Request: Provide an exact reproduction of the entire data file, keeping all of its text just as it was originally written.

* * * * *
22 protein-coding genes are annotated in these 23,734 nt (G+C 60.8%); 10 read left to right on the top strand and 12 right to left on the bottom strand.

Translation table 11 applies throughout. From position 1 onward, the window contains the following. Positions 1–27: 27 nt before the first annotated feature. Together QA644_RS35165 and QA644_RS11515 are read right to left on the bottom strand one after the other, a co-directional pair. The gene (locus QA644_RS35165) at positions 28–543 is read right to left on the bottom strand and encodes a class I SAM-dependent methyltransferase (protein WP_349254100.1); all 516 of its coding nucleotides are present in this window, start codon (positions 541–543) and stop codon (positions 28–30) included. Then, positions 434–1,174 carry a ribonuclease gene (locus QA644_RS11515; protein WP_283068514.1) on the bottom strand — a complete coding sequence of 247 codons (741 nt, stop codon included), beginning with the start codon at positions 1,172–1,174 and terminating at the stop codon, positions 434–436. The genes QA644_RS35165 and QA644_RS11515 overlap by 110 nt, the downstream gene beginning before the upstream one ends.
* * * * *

22 protein-coding genes are annotated in these 23,734 nt (G+C 60.8%); 10 read left to right on the top strand and 12 right to left on the bottom strand.

Translation table 11 applies throughout. From position 1 onward, the window contains the following. Positions 1–27: 27 nt before the first annotated feature. Together QA644_RS35165 and QA644_RS11515 are read right to left on the bottom strand one after the other, a co-directional pair. The gene (locus QA644_RS35165) at positions 28–543 is read right to left on the bottom strand and encodes a class I SAM-dependent methyltransferase (protein WP_349254100.1); all 516 of its coding nucleotides are present in this window, start codon (positions 541–543) and stop codon (positions 28–30) included. Then, positions 434–1,174 carry a ribonuclease gene (locus QA644_RS11515; protein WP_283068514.1) on the bottom strand — a complete coding sequence of 247 codons (741 nt, stop codon included), beginning with the start codon at positions 1,172–1,174 and terminating at the stop codon, positions 434–436. The genes QA644_RS35165 and QA644_RS11515 overlap by 110 nt, the downstream gene beginning before the upstream one ends.